Have you heard about the cool art/meditation craze that’s gaining popularity? It’s called Zentangle. The basic concept is using basic shapes in a repeated fashion to create pictures. In doing so, the mind disconnects and enters a meditative state.
Although I enjoy Zentangle and find it fun and relaxing, I also find that my hand cramps holding the necessary pens and pencils for an extended period of time. Instead, I think the same concepts can be used to create gorgeous quilts.
Instead of using fabrics with cool, cute or funky patterns, choose plain fabrics and allow the Zentangle concept of basic shapes in repetition to give your quilt its pattern and character. Instead of a quilt with one pattern repeated throughout, your quilt will be a masterpiece of many patterns that combine to create a unique, gorgeous quilt anyone would be proud to own.
Pick Your Tangles
There are hundreds of Zentangle patterns (tangles) to choose from, with more being created all the time. You can do an image search, or for those of who need a little more instruction try http://tanglepatterns.com/ to find several tangles that appeal to you and that you think would combine well together to make a quilt. Depending on the size of the finished quilt, pick at least seven different tangles. The more tangles you choose, the more interesting your finished quilt will be.
You’ve likely got dimensions in mind for your quilt project. To ensure that your Zentangle quilt comes out the right size, draw it out on graph paper first. That will help you know how much fabric you need for each of the different patterns as well as help you know where to stop on each of the patterns to wind up with a rectangular quilt with crisp edges. Plus you get to experience doing a Zentangle drawing.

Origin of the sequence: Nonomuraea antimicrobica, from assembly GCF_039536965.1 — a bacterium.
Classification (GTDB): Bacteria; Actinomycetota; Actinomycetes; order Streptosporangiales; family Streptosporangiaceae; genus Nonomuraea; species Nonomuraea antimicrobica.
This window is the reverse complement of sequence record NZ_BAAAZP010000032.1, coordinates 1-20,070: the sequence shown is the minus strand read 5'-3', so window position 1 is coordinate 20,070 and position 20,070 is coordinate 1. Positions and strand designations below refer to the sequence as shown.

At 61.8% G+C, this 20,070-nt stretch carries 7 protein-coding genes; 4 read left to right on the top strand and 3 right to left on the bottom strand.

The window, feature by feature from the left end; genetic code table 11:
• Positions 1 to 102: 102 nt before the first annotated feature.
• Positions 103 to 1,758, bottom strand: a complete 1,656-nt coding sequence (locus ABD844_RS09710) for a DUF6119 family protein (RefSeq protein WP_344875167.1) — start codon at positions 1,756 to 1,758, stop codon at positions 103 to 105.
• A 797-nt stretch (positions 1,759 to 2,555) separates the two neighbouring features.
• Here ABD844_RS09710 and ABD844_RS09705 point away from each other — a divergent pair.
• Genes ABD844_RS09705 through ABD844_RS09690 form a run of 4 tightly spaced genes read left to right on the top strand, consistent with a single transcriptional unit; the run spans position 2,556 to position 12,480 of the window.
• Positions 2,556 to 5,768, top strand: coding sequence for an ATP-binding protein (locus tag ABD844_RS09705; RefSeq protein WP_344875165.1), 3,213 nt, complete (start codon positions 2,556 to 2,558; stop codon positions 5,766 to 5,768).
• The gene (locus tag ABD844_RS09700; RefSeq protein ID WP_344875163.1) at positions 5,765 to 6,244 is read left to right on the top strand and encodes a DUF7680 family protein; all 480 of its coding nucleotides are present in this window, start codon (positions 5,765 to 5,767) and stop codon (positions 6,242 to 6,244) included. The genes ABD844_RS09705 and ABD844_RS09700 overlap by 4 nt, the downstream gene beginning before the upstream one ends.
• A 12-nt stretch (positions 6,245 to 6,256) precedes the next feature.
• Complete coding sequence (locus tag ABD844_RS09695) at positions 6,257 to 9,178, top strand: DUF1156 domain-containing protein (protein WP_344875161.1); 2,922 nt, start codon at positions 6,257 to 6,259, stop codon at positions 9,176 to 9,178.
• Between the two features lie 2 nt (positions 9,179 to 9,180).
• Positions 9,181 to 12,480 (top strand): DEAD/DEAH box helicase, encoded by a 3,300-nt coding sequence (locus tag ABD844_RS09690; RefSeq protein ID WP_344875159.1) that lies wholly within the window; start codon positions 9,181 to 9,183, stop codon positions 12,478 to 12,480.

Once you’ve gotten this far, and to help you ensure that your quilt comes out as you envision in, create templates for each of the Zentangle shapes (and the varying sizes of them) you plan to use. A manila folder or empty cereal box work well for creating the template shapes.
Cut, Cut, and More Cut
From this point on, the process is pretty much like making any other quilt. Cut out all the tangle shapes and sizes on the appropriate fabrics. If you don’t usually do a dry fit, it may be wise to do so with a Zentangle quilt since they’re more freeform.
Stitch, Quilt, Go
When you’ve got all your tangle pieces cut out and dry fit together, sew them up as you would any other quilt pattern; stopping to check for fit after each pattern section. For the back, depending on the look you’re going for either a solid color or a fabric that combines the colors used in your Zentangle quilt can be used. Complete your Zentangle quilt as you would any other quilt.
A Zentangle quilt may be a bit tougher than other quilts you’ve made, but it also produces a quilt that is more unique and original. Zentangle quilts make great gifts and are sure to be conversation starters in any home.